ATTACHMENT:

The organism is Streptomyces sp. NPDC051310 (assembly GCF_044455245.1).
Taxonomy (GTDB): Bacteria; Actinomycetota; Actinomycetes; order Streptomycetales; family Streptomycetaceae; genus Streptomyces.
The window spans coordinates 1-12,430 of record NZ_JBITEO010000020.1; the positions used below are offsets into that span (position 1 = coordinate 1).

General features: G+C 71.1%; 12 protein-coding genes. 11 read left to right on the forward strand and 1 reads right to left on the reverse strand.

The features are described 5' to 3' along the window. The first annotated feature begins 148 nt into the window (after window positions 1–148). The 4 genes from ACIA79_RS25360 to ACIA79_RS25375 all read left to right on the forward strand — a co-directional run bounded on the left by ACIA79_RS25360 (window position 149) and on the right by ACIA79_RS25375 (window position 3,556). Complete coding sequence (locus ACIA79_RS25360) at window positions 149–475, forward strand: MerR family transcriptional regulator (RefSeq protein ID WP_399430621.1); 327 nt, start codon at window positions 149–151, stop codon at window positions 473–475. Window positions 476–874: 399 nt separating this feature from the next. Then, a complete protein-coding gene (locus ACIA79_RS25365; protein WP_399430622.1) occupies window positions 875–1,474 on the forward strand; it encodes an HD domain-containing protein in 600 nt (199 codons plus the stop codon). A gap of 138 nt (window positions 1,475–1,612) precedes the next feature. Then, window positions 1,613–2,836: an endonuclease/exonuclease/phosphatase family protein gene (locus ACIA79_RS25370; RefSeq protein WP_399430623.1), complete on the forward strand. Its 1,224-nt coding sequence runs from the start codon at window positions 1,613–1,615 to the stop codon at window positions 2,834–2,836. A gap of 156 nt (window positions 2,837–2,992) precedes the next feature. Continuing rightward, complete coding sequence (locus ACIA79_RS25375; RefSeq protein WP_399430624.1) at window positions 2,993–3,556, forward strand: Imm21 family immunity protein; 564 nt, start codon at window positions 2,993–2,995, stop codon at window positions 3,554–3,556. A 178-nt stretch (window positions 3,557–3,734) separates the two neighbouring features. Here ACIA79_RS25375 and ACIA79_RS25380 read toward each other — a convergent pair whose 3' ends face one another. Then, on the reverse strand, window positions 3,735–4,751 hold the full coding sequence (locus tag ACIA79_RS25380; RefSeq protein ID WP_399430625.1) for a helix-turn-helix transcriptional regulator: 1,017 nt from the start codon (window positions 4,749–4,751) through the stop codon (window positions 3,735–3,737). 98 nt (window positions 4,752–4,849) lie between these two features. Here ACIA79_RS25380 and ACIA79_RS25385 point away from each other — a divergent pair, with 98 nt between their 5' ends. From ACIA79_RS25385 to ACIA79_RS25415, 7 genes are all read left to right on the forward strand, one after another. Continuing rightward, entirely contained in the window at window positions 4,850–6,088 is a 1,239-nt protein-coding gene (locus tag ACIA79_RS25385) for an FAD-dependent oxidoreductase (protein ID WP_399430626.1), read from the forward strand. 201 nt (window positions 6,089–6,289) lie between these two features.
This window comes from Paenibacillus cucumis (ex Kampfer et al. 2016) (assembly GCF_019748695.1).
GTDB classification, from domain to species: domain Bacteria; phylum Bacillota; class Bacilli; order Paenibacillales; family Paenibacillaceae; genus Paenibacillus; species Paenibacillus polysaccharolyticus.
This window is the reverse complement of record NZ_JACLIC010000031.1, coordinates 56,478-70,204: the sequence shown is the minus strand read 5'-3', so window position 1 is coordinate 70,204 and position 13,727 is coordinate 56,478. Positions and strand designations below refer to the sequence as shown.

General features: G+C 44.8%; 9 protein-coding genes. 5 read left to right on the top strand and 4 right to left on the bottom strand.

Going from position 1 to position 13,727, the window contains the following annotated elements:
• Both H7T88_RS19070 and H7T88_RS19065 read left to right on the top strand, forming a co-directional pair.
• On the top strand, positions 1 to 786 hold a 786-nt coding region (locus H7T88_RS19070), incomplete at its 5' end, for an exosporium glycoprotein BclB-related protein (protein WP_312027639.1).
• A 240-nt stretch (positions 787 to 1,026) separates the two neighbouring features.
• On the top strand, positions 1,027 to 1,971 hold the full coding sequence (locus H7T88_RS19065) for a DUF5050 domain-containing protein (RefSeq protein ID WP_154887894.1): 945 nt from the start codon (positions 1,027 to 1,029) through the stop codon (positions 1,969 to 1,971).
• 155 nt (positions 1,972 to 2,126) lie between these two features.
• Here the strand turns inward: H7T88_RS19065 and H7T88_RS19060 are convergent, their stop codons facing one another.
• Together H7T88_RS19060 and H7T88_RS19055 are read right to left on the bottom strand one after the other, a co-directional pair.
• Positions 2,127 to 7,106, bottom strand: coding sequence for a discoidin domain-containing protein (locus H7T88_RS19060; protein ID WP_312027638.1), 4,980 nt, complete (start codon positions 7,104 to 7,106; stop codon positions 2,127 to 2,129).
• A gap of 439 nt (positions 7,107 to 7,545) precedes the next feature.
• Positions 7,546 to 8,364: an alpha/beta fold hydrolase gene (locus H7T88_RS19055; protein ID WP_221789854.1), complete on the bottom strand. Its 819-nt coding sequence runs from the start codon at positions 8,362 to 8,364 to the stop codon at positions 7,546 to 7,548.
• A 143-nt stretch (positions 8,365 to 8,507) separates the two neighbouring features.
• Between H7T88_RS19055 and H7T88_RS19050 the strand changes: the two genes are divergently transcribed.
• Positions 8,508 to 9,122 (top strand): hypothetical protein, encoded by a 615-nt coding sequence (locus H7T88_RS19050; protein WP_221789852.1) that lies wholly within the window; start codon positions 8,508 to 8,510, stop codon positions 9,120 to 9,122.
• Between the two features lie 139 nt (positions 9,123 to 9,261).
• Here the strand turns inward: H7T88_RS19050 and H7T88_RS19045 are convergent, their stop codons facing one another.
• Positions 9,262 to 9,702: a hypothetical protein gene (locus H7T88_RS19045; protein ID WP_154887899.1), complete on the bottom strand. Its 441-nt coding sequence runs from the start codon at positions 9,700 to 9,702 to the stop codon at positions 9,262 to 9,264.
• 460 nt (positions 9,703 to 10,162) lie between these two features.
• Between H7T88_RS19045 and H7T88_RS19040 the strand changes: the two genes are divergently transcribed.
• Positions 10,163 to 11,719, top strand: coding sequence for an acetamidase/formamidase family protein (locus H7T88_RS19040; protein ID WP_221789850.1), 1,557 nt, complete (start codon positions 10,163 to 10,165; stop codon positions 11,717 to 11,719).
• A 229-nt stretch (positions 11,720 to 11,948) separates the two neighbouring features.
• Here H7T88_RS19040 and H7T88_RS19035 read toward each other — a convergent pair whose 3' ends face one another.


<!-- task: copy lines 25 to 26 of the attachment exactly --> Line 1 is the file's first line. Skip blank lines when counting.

• Here the strand turns inward: H7T88_RS19050 and H7T88_RS19045 are convergent, their stop codons facing one another.
• Positions 9,262 to 9,702: a hypothetical protein gene (locus H7T88_RS19045; protein ID WP_154887899.1), complete on the bottom strand. Its 441-nt coding sequence runs from the start codon at positions 9,700 to 9,702 to the stop codon at positions 9,262 to 9,264.